Book review: 'Freddie Mercury'

Sunday, 30 October 2011 - 10:00am IST Updated: Saturday, 29 October 2011 - 11:08pm IST | Place: Mumbai | Agency: DNA
Journalist Lesley-Ann Jones’ biography of Queen front man Freddie Mercury is mostly about his money, lifestyle and fame, and says very little about his evolution as a musician.

Freddie Mercury
374 pages

Freddie Mercury is the third rock bio I’ve read in 2011, and by far the weakest. Perhaps because Life by Keith Richards and Just Kids by Patti Smith were written by the legends themselves; and perhaps because Life and Just Kids rank among the best of their kind.

Keith Richards, the guitarist who conjured the Rolling Stones’ sound, had a complicated relationship with his lyricist/vocalist Mick Jagger, had a heroin addiction in the 1970s that led to rumours of total blood transfusions in Switzerland, and created the Stones’ 1972 double-album masterpiece, Exile on Main Street. He writes about all this and more; co-author James Fox ably transforms Richards’ Life into an engrossing read.

Patti Smith wrote her own book and it is sheer brilliance; perhaps because she does not focus on her own song-writing but instead on her relationship with another iconic American artist, photographer Robert Mapplethorpe, and their relationship with New York City in the ‘60s and ‘70s. That she evolved from Rimbaud-inspired poetry to rock song-writing seems a side-story to Mapplethorpe’s evolving homosexuality and his discovery of sexualised photography as modern art. Both Life and Just Kids are intense reads. I wish I could say the same of Freddie Mercury.

Freddie Mercury, born Farrokh Balsara, fronted rock supergroup Queen which shot to fame in the ‘70s with hits like “Bohemian Rhapsody”, “We Will Rock You”, “We are the Champions”, “Under Pressure”, “I Want to Break Free”, etc. Queen was all over the radio when I was 12 and even if you didn’t think much of Queen, you couldn’t escape it. I then had no idea that Queen referenced Mercury’s campy gayness. Now with Queen’s videos on YouTube it’s all so obvious, as is the fact that Mercury was a brilliant live performer. It’s no wonder then, that after his 1991 death of AIDS-complications (like Mapplethorpe) there have been a slew of biographies as well as kiss-and-tell memoirs by former live-in lovers. Lesley-Ann Jones spent some off-the-record time with Mercury in her youth and has attempted one. (In closing she mentions that a Freddie Mercury biopic, starring Sacha Baron Cohen, is releasing in 2012; that won’t hurt her book’s sales.)

One: As a writer, Jones is no James Fox. The book takes a long time to get going, partly because of the diversion into his Parsi provenance, something he didn’t think important, and partly because Jones writes in a rambling and repetitive manner about how great Queen was, how magnificent, how superb, how intellectual, etc. Yawn. Jones has a good plot device: heralding Queen’s performance at the 1985 Live Aid Concert in London, the best in a line-up that included U2, David Bowie, Paul McCartney, etc, and then building the story up to that high-point. It is a fact that Queen had started to look like has-beens for a while before Live Aid, and that single energetic 18-minute performance resurrected them. This comeback structure has not failed countless books and films, but Jones just does not have the tempo, the rhythm or the melody to make it work. It just proves that in order to be a writer, you must first be a reader.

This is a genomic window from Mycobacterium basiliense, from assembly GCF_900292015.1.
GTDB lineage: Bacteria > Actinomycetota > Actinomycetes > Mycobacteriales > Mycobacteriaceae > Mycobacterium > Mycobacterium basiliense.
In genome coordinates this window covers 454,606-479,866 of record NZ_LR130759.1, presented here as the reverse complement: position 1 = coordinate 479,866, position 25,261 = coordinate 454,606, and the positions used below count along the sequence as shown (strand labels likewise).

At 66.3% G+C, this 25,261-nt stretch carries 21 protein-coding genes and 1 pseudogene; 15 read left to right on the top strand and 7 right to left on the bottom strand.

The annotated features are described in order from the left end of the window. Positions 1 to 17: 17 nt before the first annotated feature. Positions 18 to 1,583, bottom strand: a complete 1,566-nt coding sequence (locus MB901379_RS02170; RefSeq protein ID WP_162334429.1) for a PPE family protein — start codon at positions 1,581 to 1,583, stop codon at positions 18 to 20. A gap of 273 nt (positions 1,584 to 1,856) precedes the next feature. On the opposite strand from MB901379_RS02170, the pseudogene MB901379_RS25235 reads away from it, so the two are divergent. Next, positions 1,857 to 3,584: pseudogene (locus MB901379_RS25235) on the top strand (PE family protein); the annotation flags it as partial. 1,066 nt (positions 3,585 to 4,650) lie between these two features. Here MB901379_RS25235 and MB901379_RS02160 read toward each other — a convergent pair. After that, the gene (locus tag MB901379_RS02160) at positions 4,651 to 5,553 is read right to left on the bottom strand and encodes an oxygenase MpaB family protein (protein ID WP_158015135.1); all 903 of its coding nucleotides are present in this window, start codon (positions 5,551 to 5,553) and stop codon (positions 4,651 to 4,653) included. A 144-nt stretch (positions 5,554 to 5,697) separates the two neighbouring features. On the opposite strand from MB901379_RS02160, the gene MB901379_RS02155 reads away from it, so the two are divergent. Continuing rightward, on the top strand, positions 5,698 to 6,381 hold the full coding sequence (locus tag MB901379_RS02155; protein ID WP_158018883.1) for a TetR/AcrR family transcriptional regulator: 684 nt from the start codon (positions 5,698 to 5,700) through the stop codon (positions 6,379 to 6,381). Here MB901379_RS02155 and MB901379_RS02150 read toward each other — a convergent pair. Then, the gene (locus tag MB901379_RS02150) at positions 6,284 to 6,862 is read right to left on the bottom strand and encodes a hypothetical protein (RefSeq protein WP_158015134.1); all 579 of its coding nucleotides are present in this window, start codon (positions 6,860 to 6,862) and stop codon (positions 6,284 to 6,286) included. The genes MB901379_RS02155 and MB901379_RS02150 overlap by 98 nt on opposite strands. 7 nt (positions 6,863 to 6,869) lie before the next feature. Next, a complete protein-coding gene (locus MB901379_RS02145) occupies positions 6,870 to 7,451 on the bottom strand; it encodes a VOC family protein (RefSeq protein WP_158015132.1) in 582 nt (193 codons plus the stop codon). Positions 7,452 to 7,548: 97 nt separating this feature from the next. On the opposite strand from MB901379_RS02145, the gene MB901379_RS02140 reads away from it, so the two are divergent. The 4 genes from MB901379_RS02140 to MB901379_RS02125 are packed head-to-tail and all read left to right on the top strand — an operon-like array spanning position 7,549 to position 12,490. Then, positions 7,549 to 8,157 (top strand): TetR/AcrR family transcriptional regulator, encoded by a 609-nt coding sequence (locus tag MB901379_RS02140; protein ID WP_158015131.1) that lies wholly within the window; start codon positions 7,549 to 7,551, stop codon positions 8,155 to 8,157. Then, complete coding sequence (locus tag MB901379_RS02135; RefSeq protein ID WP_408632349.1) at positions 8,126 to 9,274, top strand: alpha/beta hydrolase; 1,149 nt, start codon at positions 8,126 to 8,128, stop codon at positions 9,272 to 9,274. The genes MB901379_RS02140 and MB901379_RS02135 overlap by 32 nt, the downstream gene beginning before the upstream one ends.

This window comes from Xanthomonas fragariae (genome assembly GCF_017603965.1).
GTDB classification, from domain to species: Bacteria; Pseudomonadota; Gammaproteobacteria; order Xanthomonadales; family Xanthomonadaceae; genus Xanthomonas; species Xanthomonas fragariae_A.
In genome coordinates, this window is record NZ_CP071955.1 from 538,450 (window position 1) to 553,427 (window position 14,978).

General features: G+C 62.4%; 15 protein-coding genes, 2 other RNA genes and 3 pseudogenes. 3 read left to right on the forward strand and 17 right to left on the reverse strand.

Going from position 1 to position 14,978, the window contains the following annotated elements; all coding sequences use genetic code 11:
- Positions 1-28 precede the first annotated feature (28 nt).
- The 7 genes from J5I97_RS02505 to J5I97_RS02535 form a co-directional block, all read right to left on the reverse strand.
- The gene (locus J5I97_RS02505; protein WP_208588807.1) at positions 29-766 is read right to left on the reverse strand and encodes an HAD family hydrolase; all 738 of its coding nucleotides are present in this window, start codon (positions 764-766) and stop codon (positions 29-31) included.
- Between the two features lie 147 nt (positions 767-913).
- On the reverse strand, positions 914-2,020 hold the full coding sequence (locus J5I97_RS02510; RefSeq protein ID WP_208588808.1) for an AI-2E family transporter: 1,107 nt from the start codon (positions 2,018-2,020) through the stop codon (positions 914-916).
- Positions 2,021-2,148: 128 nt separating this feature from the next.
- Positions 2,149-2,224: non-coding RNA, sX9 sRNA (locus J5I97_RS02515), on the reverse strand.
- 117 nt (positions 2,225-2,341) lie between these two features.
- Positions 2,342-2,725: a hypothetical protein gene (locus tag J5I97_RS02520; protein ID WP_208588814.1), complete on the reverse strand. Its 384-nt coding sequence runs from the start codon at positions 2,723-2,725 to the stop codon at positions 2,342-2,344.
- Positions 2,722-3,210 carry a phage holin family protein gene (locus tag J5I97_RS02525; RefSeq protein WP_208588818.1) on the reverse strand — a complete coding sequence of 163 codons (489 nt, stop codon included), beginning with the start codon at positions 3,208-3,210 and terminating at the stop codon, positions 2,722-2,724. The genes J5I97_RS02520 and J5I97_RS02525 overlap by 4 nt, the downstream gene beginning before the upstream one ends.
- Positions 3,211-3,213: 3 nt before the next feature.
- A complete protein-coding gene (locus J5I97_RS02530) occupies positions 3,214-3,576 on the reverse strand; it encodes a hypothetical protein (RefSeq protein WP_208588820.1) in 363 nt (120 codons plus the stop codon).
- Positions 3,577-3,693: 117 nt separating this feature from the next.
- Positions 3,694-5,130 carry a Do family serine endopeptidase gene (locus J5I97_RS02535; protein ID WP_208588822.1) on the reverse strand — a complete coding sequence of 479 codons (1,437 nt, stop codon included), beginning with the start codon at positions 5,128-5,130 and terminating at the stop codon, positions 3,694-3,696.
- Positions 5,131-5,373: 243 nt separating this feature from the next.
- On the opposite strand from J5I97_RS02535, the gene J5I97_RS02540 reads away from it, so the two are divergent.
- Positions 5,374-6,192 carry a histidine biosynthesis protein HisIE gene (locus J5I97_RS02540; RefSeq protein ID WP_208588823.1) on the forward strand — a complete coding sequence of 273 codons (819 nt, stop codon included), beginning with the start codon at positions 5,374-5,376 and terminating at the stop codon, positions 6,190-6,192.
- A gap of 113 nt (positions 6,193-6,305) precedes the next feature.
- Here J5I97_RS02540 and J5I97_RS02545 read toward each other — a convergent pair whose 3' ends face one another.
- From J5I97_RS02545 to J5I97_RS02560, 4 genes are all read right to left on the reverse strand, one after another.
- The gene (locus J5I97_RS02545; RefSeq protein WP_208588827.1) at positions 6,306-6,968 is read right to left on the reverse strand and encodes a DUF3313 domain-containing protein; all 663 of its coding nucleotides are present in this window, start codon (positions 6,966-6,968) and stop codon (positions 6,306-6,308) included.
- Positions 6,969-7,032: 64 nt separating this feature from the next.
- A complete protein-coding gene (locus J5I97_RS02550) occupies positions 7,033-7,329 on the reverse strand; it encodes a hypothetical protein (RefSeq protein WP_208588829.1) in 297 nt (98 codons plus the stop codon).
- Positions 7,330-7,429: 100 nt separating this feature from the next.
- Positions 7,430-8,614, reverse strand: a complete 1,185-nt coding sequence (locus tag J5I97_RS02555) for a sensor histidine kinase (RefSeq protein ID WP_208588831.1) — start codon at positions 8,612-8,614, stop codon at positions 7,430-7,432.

Two: Keith Richards revealed all; Patti Smith revealed deeper within herself; but Jones is unable to get under Freddie Mercury’s skin. True, he’s been dead 20 years and several of his friends have also died in the recent past. Jones’ cause isn’t helped by her uncertain-assertive tone: she mentions his promiscuous homosexual lifestyle, his post-concert parties where he would invite dozens of men to his room and take each on passively; and then says he was probably bisexual because of two heterosexual relationships he had. I think if Freddie had himself written (which he wouldn’t have, he had no attention span for books) he would not have worried about his sexual labeling; he would have spoken of his feelings at the time. Patti Smith, for instance, describes her and Mapplethorpe’s sexual drifting apart with great tenderness and an emotional logic; she has no time for sexual labelling. Jones further damages her cause with her occasional pop psychology, talking about Freddie’s insecurity since boarding school and his basic need for love, etc.

Three: There is little about the music itself. After reading Jones’s biography you learn of things like Freddie Mercury’s worship of Jimi Hendrix and of Opera; his being a workaholic; and how each Queen member was an intellectual (guitarist Brian May is an astrophysics PhD). You never get a sense of the evolution of Freddie’s musical tastes, knowledge or interests. It is more about his money, lifestyle and fame. Keith Richards’ book, on the other hand, speaks of how as teenagers he and Jagger built a friendship and then a musical partnership with a foundation of a deep knowledge of American blues, and of how, on various milestone songs/albums, he would search and come upon the sound he wanted. Richards talks about jamming with other musicians; Jones focuses on Mercury’s partying with other musicians. Perhaps only Mercury could have told us if that was all there was to Mercury.

In the end, I thought of a Blue-Ray of the band Green Day’s live performances that my son gifted me. Watching those songs told me far more than a poorly-written hagiography could. So my advice is: go out and get a DVD of Queen’s videos instead of reading Freddie Mercury.

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